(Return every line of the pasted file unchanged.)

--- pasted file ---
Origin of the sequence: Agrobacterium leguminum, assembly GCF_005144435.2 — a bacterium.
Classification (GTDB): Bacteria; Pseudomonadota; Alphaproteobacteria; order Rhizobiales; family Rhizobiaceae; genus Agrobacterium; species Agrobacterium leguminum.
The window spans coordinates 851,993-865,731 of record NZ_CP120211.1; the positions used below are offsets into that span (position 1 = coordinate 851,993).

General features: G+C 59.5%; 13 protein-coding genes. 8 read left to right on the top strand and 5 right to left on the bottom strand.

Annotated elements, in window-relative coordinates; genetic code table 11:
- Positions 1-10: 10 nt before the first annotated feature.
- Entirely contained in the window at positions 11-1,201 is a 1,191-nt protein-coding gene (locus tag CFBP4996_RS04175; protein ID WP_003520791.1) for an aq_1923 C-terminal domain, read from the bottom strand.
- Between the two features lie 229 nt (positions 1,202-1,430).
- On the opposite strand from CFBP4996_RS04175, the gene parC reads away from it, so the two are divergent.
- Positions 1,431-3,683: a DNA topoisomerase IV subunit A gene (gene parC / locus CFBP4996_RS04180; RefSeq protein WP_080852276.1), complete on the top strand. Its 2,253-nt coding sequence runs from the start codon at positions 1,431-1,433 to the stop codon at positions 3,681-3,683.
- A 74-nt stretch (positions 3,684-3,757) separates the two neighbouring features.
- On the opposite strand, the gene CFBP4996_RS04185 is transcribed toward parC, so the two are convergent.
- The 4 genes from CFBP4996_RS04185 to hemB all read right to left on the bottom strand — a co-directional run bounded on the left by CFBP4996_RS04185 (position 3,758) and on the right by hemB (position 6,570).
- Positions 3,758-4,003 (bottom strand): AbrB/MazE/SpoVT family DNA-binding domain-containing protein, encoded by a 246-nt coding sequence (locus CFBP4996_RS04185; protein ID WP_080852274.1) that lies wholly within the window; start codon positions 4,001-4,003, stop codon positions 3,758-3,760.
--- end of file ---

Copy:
Origin of the sequence: Agrobacterium leguminum, assembly GCF_005144435.2 — a bacterium.
Classification (GTDB): Bacteria; Pseudomonadota; Alphaproteobacteria; order Rhizobiales; family Rhizobiaceae; genus Agrobacterium; species Agrobacterium leguminum.
The window spans coordinates 851,993-865,731 of record NZ_CP120211.1; the positions used below are offsets into that span (position 1 = coordinate 851,993).

General features: G+C 59.5%; 13 protein-coding genes. 8 read left to right on the top strand and 5 right to left on the bottom strand.

Annotated elements, in window-relative coordinates; genetic code table 11:
- Positions 1-10: 10 nt before the first annotated feature.
- Entirely contained in the window at positions 11-1,201 is a 1,191-nt protein-coding gene (locus tag CFBP4996_RS04175; protein ID WP_003520791.1) for an aq_1923 C-terminal domain, read from the bottom strand.
- Between the two features lie 229 nt (positions 1,202-1,430).
- On the opposite strand from CFBP4996_RS04175, the gene parC reads away from it, so the two are divergent.
- Positions 1,431-3,683: a DNA topoisomerase IV subunit A gene (gene parC / locus CFBP4996_RS04180; RefSeq protein WP_080852276.1), complete on the top strand. Its 2,253-nt coding sequence runs from the start codon at positions 1,431-1,433 to the stop codon at positions 3,681-3,683.
- A 74-nt stretch (positions 3,684-3,757) separates the two neighbouring features.
- On the opposite strand, the gene CFBP4996_RS04185 is transcribed toward parC, so the two are convergent.
- The 4 genes from CFBP4996_RS04185 to hemB all read right to left on the bottom strand — a co-directional run bounded on the left by CFBP4996_RS04185 (position 3,758) and on the right by hemB (position 6,570).
- Positions 3,758-4,003 (bottom strand): AbrB/MazE/SpoVT family DNA-binding domain-containing protein, encoded by a 246-nt coding sequence (locus CFBP4996_RS04185; protein ID WP_080852274.1) that lies wholly within the window; start codon positions 4,001-4,003, stop codon positions 3,758-3,760.